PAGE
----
Fall is the season for Moon Festival parties. The event celebrates the harvest moon, when the crops
have been gathered and heavy work in the fields is over. In 2001, the festival took place October 1, but preparations began weeks before.
The symbolism of various animals plays an important part in the ritual. For example, a carp that
swam up the Yellow River through the Tung Kuan rapids and became a dragon will stimulate a scholar to
put forth the effort to study to pass examinations. The butterfly conveys a wish for longevity and the
red lobster brings mirth.
During the Moon Festival, all types of lanterns and especially colorful, animal-shaped paper
lanterns decorate houses. Moon Festival altars are adorned with five dishes of round fruits,
such as apples, peaches, pomegranates, grapes and small melons. The round shape symbolizes the moon,
as well as family unity.
Another popular feature of the festival are moon cakes, which are stored in beautiful lacquer boxes
constructed in various animal shapes. During the celebration, moon cakes are piled high 13 in a
pyramid to represent the 13 lunar months in the Chinese calendar year.
Confectioners start baking the cakes, which are made with gray, moon-colored flour, as much as a
month before the festival, In fact, some bakers make all their profits for the year from moon cake
In Hong Kong and many part of China, women join clubs with certain confectioners. The moment the
Moon Festival is over, they start making small monthly contributions that accumulate in their accounts
for the purchase of moon cakes the following season.
On the night of the festival, families gather to relax, give thanks, celebrate family unity and
view the moon. A banquet is typically held at midnight.
Cloudy weather ruins enjoyment of the Moon Festival, and an eclipse is a disaster, but if all goes
well, the event is alive with magical tradition, including music, dancing and worship, high energy and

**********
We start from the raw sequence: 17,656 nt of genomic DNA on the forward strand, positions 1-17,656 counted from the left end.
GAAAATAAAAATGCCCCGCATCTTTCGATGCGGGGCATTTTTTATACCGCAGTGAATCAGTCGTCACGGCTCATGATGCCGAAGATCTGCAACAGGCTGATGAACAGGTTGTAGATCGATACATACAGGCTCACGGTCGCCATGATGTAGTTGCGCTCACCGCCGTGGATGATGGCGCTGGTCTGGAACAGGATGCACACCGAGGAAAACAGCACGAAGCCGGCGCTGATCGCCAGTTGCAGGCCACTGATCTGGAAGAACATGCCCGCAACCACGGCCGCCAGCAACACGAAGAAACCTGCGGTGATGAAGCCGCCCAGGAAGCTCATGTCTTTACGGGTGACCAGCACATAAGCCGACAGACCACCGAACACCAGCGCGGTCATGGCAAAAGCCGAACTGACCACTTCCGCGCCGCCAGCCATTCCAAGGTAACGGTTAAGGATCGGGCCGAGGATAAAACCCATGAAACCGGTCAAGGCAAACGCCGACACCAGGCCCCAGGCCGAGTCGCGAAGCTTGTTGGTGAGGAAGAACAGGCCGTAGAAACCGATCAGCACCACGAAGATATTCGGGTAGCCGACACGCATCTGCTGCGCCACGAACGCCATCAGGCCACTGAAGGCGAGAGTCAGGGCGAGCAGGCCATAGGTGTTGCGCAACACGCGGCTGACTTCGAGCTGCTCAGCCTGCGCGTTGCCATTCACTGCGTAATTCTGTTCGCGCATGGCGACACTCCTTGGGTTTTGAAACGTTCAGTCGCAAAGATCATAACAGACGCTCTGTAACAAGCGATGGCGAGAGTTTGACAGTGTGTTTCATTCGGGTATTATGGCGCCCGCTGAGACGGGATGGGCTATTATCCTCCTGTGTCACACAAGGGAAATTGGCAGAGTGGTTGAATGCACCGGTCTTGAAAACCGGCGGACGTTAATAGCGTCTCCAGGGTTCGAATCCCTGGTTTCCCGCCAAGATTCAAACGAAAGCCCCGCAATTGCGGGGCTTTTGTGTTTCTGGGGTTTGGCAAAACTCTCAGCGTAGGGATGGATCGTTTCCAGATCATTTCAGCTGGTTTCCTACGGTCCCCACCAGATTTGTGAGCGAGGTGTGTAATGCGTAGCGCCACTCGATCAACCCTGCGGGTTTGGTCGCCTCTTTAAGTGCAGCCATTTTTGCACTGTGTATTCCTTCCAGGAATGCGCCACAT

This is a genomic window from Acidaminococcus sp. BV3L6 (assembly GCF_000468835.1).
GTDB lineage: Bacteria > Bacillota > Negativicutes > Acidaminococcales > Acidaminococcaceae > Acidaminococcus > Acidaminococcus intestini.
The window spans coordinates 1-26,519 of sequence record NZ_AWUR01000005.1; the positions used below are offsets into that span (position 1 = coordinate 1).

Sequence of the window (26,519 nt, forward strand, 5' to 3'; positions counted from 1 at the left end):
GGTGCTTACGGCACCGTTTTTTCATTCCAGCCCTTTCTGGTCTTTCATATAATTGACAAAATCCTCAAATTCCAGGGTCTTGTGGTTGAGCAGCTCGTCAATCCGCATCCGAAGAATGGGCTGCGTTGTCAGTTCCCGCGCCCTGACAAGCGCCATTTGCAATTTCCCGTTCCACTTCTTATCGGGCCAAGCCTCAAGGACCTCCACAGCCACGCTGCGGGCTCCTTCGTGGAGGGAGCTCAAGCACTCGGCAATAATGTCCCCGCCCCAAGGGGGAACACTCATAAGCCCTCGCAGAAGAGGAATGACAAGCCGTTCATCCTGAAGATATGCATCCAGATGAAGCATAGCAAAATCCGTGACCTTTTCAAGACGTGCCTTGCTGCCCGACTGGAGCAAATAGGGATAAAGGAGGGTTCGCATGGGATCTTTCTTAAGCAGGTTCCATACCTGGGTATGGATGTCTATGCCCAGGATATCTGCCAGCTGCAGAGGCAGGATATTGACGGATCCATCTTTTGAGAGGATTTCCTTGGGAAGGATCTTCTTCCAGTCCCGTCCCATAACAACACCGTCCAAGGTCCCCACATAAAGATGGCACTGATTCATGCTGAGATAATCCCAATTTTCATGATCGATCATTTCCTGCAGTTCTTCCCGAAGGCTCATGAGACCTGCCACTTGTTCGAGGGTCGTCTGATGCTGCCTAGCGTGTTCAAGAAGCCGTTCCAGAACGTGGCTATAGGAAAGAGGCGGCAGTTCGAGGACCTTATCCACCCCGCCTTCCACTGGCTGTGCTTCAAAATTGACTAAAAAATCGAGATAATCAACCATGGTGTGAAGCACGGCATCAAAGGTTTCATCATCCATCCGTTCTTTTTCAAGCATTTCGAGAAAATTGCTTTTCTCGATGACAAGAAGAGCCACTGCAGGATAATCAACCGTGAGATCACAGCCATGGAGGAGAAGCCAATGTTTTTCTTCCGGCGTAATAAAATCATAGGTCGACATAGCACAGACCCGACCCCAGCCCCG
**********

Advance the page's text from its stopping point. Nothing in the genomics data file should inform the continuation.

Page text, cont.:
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Autumn Harvest Moon Festival: Another Moon Festival Story
The Chinese celebration known as the Moon Festival is celebrated on the fifteen day of the eighth
month on the lunar calendar. On the lunar calendar, the first day of every month is the new moon, and the fifteenth day of every month is the day of
the full moon. The fifteenth day of the lunar month
usually corresponds to within one day of the full moon on the Gregorian/Western calendar. In the year 2000, the Moon Festival was on September 12.
As a child growing up in San Franciscos Chinatown, I remember my mother buying moon cakes
and bringing them home for us to eat. My favorite was the lotus root paste filling with the 1000
year old (fermented duck) egg yolk. It had a taste of sweet from the lotus root paste and a taste of
salt from the egg yolk. While growing up, I never really understood the meaning or the reasons for
the celebration, but was just happy to eat the moon cakes.
With most Chinese, the Moon Festival is celebrated by going out at night and viewing the full moon and
contemplating about the moon goddess/fairy that lives up there. While growing up, my father
repeatedly told us another story, one of more historical significance, concerning the Moon Festival. I
will try to repeat what he had told us.
Towards the end of the Yuan Dynasty (during the Mongolian rule of China, first established by Genghis
Khan), the Han Chinese majority were tired of Mongolian rule. In the North, there lived a man by the
surname of Zhu (or Chu in some Romanization schemes, and no relation to the author as Zhu was from a
northern branch of the Chu/Gee family tree), who was the leader of a revolutionary group. The plans
he made called for a signal during the Moon Festival for the revolutionaries to take the only knife
allowed for every town and overthrow the Mongols. This signal ended up being a message placed in Moon
Cakes, much in the same manner of fortune cookies of the modern day. After the overthrow of the
Mongols, Zhu became the first emperor of the Ming Dynasty.
By Don S. Gee
More About the Moon Festival
One of the CHCP board members compares the Moon Festival to the American Thanksgiving, an annual
family get together.
For a photo of a moon cake:
The following is from Chinese Gastronomy by Hsiang Ju Lin and Tsuifeng Lin. Pyramid
Communications, New York, 1972:
The full moon, the crab, chrysanthemums and wine formed a poetic complement with
some indulging in one, and others in the cakes shaped like the moon. Once again families exchanged
near-identical gifts, buying these cakes from shops making essentially the same cakes, and giving them
to each other.
According to the authors, the moon cakes were filled with sweet red bean paste or crushed lotus
seeds embedded with a salted cooked ducks egg. They compare moon cakes to plum pudding and fruit
cake, equally heavy English holiday traditions.